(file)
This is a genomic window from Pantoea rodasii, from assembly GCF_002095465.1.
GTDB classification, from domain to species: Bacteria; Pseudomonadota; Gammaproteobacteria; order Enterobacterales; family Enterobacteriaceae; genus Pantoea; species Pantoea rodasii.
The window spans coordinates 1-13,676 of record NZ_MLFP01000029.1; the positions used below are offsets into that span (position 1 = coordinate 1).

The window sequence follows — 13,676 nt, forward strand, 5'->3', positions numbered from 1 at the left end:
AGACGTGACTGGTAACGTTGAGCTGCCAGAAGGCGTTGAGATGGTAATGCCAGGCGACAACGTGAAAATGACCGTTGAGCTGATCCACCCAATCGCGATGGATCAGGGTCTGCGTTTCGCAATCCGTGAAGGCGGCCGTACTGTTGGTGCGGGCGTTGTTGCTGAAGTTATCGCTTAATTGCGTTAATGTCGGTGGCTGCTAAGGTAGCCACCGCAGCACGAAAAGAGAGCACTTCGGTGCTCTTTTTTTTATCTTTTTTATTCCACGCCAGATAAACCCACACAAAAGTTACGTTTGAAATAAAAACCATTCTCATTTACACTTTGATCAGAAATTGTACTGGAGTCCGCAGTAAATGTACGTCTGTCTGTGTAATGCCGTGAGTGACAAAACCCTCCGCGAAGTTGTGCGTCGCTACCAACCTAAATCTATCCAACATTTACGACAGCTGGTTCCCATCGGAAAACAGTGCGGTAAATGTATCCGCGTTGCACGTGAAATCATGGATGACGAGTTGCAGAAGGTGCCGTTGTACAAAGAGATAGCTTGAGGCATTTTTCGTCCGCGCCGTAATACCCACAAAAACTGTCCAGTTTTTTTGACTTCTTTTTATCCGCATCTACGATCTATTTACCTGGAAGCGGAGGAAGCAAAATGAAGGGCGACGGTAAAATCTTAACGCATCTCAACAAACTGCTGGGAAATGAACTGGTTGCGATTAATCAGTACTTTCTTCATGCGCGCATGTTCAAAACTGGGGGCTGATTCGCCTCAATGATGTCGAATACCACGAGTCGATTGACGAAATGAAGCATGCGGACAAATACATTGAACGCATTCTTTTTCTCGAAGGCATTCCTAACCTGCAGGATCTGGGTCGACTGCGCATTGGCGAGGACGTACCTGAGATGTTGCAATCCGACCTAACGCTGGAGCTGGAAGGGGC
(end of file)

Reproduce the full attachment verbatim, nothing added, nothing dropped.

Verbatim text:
This is a genomic window from Pantoea rodasii, from assembly GCF_002095465.1.
GTDB classification, from domain to species: Bacteria; Pseudomonadota; Gammaproteobacteria; order Enterobacterales; family Enterobacteriaceae; genus Pantoea; species Pantoea rodasii.
The window spans coordinates 1-13,676 of record NZ_MLFP01000029.1; the positions used below are offsets into that span (position 1 = coordinate 1).

The window sequence follows — 13,676 nt, forward strand, 5'->3', positions numbered from 1 at the left end:
AGACGTGACTGGTAACGTTGAGCTGCCAGAAGGCGTTGAGATGGTAATGCCAGGCGACAACGTGAAAATGACCGTTGAGCTGATCCACCCAATCGCGATGGATCAGGGTCTGCGTTTCGCAATCCGTGAAGGCGGCCGTACTGTTGGTGCGGGCGTTGTTGCTGAAGTTATCGCTTAATTGCGTTAATGTCGGTGGCTGCTAAGGTAGCCACCGCAGCACGAAAAGAGAGCACTTCGGTGCTCTTTTTTTTATCTTTTTTATTCCACGCCAGATAAACCCACACAAAAGTTACGTTTGAAATAAAAACCATTCTCATTTACACTTTGATCAGAAATTGTACTGGAGTCCGCAGTAAATGTACGTCTGTCTGTGTAATGCCGTGAGTGACAAAACCCTCCGCGAAGTTGTGCGTCGCTACCAACCTAAATCTATCCAACATTTACGACAGCTGGTTCCCATCGGAAAACAGTGCGGTAAATGTATCCGCGTTGCACGTGAAATCATGGATGACGAGTTGCAGAAGGTGCCGTTGTACAAAGAGATAGCTTGAGGCATTTTTCGTCCGCGCCGTAATACCCACAAAAACTGTCCAGTTTTTTTGACTTCTTTTTATCCGCATCTACGATCTATTTACCTGGAAGCGGAGGAAGCAAAATGAAGGGCGACGGTAAAATCTTAACGCATCTCAACAAACTGCTGGGAAATGAACTGGTTGCGATTAATCAGTACTTTCTTCATGCGCGCATGTTCAAAACTGGGGGCTGATTCGCCTCAATGATGTCGAATACCACGAGTCGATTGACGAAATGAAGCATGCGGACAAATACATTGAACGCATTCTTTTTCTCGAAGGCATTCCTAACCTGCAGGATCTGGGTCGACTGCGCATTGGCGAGGACGTACCTGAGATGTTGCAATCCGACCTAACGCTGGAGCTGGAAGGGGC